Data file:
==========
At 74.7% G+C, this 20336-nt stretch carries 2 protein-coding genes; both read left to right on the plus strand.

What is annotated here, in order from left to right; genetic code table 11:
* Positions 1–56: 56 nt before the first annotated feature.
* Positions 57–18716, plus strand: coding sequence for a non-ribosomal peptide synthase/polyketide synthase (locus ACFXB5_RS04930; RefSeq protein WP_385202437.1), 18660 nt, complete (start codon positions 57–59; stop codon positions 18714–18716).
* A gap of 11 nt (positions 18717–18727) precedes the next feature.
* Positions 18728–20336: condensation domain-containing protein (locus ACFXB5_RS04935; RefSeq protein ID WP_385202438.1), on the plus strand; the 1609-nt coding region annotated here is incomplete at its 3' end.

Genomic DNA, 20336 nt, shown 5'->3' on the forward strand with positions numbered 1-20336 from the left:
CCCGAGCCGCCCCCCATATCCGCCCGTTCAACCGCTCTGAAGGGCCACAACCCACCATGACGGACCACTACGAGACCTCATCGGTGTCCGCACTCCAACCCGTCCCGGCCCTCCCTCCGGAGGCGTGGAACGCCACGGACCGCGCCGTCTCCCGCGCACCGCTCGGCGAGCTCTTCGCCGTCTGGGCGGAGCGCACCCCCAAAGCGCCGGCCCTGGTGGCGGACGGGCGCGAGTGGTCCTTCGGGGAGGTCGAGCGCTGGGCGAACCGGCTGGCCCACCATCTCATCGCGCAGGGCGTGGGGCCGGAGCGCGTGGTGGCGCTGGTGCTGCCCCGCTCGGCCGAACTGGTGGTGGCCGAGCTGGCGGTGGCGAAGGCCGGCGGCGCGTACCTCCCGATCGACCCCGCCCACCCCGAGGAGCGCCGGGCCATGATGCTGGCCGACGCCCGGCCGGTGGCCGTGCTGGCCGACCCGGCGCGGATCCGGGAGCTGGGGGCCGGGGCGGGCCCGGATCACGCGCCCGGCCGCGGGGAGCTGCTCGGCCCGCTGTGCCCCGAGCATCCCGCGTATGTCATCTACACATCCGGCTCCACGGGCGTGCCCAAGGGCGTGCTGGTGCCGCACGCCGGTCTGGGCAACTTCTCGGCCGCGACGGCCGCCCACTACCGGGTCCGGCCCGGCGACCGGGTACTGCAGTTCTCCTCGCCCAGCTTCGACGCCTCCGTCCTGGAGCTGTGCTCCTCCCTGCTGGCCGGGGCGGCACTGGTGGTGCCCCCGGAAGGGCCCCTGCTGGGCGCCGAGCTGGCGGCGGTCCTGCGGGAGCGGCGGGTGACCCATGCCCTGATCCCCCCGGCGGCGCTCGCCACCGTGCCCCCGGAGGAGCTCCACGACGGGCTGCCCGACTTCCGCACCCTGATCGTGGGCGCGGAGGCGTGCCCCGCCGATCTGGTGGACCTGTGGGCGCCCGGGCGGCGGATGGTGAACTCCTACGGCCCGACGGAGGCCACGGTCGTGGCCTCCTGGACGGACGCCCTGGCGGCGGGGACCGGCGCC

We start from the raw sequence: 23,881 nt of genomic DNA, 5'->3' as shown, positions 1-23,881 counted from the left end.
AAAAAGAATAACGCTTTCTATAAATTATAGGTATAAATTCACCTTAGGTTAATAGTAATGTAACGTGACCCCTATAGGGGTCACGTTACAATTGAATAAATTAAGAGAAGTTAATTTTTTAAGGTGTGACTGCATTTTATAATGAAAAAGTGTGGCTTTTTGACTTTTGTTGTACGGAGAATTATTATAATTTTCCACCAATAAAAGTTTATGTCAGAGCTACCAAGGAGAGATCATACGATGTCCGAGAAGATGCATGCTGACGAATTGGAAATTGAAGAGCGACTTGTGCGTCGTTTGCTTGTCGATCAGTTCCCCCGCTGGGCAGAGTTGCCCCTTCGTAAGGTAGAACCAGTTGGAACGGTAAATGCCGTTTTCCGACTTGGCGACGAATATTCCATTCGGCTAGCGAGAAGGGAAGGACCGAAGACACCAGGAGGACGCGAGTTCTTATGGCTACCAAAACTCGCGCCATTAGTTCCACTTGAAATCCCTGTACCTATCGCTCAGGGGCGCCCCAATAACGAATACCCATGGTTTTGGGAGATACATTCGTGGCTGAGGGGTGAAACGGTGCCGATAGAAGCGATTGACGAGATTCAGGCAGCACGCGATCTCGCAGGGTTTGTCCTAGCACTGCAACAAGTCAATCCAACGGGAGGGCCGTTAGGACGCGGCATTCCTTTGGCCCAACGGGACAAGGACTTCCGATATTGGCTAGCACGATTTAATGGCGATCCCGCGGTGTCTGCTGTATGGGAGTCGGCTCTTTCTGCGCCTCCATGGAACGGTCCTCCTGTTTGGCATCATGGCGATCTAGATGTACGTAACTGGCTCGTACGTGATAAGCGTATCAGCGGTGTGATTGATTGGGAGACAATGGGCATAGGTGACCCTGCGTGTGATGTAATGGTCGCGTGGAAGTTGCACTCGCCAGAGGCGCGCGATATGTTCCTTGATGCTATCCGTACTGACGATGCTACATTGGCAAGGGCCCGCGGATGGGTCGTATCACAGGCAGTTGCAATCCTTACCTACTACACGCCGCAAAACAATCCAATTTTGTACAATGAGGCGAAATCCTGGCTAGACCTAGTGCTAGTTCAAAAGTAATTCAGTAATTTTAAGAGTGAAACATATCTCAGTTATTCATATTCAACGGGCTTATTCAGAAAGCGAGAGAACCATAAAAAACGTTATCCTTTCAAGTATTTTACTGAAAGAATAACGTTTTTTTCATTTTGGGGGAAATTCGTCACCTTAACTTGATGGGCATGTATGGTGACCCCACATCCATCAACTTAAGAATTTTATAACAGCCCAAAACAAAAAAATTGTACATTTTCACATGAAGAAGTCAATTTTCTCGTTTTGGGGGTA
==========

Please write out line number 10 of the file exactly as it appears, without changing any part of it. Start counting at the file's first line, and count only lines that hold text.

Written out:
AAAAAGAATAACGCTTTCTATAAATTATAGGTATAAATTCACCTTAGGTTAATAGTAATGTAACGTGACCCCTATAGGGGTCACGTTACAATTGAATAAATTAAGAGAAGTTAATTTTTTAAGGTGTGACTGCATTTTATAATGAAAAAGTGTGGCTTTTTGACTTTTGTTGTACGGAGAATTATTATAATTTTCCACCAATAAAAGTTTATGTCAGAGCTACCAAGGAGAGATCATACGATGTCCGAGAAGATGCATGCTGACGAATTGGAAATTGAAGAGCGACTTGTGCGTCGTTTGCTTGTCGATCAGTTCCCCCGCTGGGCAGAGTTGCCCCTTCGTAAGGTAGAACCAGTTGGAACGGTAAATGCCGTTTTCCGACTTGGCGACGAATATTCCATTCGGCTAGCGAGAAGGGAAGGACCGAAGACACCAGGAGGACGCGAGTTCTTATGGCTACCAAAACTCGCGCCATTAGTTCCACTTGAAATCCCTGTACCTATCGCTCAGGGGCGCCCCAATAACGAATACCCATGGTTTTGGGAGATACATTCGTGGCTGAGGGGTGAAACGGTGCCGATAGAAGCGATTGACGAGATTCAGGCAGCACGCGATCTCGCAGGGTTTGTCCTAGCACTGCAACAAGTCAATCCAACGGGAGGGCCGTTAGGACGCGGCATTCCTTTGGCCCAACGGGACAAGGACTTCCGATATTGGCTAGCACGATTTAATGGCGATCCCGCGGTGTCTGCTGTATGGGAGTCGGCTCTTTCTGCGCCTCCATGGAACGGTCCTCCTGTTTGGCATCATGGCGATCTAGATGTACGTAACTGGCTCGTACGTGATAAGCGTATCAGCGGTGTGATTGATTGGGAGACAATGGGCATAGGTGACCCTGCGTGTGATGTAATGGTCGCGTGGAAGTTGCACTCGCCAGAGGCGCGCGATATGTTCCTTGATGCTATCCGTACTGACGATGCTACATTGGCAAGGGCCCGCGGATGGGTCGTATCACAGGCAGTTGCAATCCTTACCTACTACACGCCGCAAAACAATCCAATTTTGTACAATGAGGCGAAATCCTGGCTAGACCTAGTGCTAGTTCAAAAGTAATTCAGTAATTTTAAGAGTGAAACATATCTCAGTTATTCATATTCAACGGGCTTATTCAGAAAGCGAGAGAACCATAAAAAACGTTATCCTTTCAAGTATTTTACTGAAAGAATAACGTTTTTTTCATTTTGGGGGAAATTCGTCACCTTAACTTGATGGGCATGTATGGTGACCCCACATCCATCAACTTAAGAATTTTATAACAGCCCAAAACAAAAAAATTGTACATTTTCACATGAAGAAGTCAATTTTCTCGTTTTGGGGGTA